Album Review: Earl Sweatshirt’s “Some Rap Songs”

This new album is wonderfully sad

Kolby Spomer
Staff Writer

“Yeah, I think I spent most my life depressed.” There is maybe no line that defines Earl Sweatshirt to me as well as this one does. Earl, born Thebe Kgositsile, has been one of the most talented rappers in the world since he came onto the scene at the incredible young age of 16. He struggled, publicly, with the publicity and expectations that come from being a young star.

So, in response, Earl kept out of the spotlight. He stayed inside. He didn’t like things very much. Three years removed from his last album, Earl shows that much hasn’t changed, while at the same time much has. 

Over the course of 24 minutes, Earl packs in three years-worth of experiences and commentary in a way very few, if any others could. Opening the album with a song dedicated to catching up, he explores what has happened to him in a way he describes as imprecise. He does this because he claims words cannot hold a candle to how he feels about the moments, and it shows. The things he gets into are extremely heavy. Much of the album follows this theme, as songs like “December 24” highlight how bad things can get for Earl mentally do to his lifestyle and his clinical depression. 

“Family” plays a large role in Earl’s life, as this album was intended to be a way of reconciling with his father. Sadly, his father never heard it, as he died earlier this year. This caused tracks to change immensely, reflected in the heavier and less optimistic attitude portrayed here. He also raps about his mother, who he has clashed with in the past. Now that they see each other more eye to eye, he ponders here whether or not his rebellious attitude was at all justified in his youth.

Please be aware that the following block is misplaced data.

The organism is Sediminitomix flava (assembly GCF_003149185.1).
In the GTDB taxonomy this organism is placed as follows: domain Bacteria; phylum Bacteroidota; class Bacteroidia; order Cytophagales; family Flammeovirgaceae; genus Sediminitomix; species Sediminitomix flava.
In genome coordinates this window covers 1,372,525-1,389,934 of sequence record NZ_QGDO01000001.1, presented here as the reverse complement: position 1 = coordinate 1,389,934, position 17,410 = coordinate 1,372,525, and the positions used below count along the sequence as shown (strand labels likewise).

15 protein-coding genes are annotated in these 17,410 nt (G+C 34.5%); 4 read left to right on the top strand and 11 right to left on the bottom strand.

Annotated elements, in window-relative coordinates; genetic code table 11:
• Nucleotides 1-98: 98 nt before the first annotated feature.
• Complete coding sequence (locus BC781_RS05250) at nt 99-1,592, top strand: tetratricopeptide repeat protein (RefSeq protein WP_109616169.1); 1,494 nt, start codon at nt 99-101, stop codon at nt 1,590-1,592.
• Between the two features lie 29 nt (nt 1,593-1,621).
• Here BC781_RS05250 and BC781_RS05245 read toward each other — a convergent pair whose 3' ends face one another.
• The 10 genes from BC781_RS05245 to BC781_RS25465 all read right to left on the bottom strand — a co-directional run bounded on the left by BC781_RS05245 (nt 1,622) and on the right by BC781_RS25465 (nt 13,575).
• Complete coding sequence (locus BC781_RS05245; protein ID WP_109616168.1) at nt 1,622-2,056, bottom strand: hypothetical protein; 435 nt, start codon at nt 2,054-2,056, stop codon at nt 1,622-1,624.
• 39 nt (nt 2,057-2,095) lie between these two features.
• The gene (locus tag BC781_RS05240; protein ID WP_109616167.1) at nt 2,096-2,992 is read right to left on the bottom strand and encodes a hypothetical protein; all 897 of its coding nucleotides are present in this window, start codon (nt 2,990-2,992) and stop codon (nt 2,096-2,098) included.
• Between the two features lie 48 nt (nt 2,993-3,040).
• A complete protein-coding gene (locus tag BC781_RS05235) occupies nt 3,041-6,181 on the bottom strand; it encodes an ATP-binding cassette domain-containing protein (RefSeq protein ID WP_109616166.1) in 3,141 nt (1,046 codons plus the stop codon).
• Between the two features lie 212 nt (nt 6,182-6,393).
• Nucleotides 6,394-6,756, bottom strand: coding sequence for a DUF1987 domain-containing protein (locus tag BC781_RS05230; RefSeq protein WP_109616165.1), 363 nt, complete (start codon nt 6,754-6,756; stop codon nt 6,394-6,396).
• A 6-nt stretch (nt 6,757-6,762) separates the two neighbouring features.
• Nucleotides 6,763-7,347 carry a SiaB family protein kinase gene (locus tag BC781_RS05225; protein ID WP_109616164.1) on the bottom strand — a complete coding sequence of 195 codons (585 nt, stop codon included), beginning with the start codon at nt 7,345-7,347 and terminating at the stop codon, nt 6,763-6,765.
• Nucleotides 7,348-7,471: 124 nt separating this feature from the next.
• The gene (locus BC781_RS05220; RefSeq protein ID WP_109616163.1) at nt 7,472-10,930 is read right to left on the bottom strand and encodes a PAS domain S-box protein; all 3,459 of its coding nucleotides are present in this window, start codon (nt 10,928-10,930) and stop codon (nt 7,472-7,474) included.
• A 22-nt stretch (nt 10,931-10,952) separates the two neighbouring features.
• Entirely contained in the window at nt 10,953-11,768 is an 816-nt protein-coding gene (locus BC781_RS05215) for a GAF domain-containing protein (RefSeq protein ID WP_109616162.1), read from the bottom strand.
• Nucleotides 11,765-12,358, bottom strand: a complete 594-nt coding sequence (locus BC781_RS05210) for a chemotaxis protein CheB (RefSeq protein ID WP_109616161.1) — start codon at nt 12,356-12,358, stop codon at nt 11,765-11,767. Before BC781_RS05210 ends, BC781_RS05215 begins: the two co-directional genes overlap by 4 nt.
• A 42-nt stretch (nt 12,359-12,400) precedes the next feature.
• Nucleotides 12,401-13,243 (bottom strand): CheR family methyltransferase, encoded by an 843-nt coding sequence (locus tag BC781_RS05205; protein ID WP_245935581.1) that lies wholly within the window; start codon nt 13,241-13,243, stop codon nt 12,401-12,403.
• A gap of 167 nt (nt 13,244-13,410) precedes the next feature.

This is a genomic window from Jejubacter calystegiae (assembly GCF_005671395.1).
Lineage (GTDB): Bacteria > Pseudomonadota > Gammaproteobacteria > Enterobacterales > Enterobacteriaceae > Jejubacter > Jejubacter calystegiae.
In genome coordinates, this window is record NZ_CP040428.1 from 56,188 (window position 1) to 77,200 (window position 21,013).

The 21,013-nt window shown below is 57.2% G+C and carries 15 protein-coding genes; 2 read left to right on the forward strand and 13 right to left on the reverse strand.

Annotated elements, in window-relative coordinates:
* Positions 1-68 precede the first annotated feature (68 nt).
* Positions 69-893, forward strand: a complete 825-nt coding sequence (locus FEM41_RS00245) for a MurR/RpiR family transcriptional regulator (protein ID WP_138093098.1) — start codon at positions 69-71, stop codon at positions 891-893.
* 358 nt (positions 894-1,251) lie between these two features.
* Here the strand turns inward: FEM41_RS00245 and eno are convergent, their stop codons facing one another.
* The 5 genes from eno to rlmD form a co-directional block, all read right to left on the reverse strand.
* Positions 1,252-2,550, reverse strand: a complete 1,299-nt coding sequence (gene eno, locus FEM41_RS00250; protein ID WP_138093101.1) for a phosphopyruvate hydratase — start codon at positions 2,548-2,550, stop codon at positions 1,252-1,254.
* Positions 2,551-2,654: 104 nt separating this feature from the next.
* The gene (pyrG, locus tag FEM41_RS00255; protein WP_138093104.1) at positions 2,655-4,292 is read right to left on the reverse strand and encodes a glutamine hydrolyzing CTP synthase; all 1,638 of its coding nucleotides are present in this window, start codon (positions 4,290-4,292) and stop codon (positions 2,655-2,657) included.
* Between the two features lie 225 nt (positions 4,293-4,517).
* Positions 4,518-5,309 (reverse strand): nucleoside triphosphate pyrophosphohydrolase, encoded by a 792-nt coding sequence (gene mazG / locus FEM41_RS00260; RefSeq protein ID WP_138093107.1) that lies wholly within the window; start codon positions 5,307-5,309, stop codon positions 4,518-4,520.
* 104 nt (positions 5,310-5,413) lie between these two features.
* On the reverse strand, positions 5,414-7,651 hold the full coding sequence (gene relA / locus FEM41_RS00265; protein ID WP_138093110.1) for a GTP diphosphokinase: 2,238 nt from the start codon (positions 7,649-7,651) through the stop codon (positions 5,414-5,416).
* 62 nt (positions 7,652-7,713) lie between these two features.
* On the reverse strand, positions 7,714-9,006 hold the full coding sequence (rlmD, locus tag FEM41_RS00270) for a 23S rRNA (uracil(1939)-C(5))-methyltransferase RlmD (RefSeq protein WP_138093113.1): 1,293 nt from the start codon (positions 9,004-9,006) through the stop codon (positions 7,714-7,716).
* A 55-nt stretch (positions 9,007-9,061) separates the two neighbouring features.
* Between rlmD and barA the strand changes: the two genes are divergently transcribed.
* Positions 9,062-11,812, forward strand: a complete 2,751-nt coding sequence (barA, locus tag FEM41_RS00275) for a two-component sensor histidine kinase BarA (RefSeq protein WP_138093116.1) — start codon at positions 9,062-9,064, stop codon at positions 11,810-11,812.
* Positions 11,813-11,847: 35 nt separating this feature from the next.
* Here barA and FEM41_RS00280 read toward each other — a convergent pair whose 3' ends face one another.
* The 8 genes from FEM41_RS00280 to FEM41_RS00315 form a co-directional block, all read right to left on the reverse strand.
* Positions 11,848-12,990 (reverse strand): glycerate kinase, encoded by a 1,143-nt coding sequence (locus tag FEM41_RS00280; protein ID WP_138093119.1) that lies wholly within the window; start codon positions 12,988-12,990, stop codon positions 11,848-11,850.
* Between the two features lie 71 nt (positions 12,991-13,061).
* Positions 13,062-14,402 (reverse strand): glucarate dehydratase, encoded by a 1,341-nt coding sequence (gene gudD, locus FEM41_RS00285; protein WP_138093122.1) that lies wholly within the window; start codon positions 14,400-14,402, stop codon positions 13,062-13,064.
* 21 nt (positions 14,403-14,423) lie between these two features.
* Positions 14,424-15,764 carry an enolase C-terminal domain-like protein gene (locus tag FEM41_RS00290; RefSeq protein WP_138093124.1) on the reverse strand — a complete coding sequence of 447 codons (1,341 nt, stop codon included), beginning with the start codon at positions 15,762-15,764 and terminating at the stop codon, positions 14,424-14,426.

“But I’m buggin’, I’ve been spending more money than I’m making/Stuck in Trumpland, watching subtlety decayin’/I ain’t touch a xan, when it-When it’s time to put my burnt body in a case/Tell my momma I said thank you/Tryna state facts, I’m tryna get through the day”.

The later tracks dive even deeper into the Earl’s perspective on the world outside and it is showcased best by this refrain off of Veins. Earl defines himself as one of the voices of our generation in this album with his superb and emotional line writing. 

In addition to all of this, Earl flexes his producing muscles on this album, as nearly every track is self-produced. The production showcased utilizes the atmosphere and emotional state earl gives off to great effect. 

If I were to say anything about this album, it is I wish I didn’t have it. While it is amazing and unbelievable honest, it also makes me sad because Earl deserves to be happy for once. The fact that this album maybe more depressing, and his last was titled “I don’t like sh*t, I dont go outside” speaks for itself. I hope Earl makes more music, but first he needs to get his head right. I can wait as long as it takes.

Feature photo courtesy of Houston Press.

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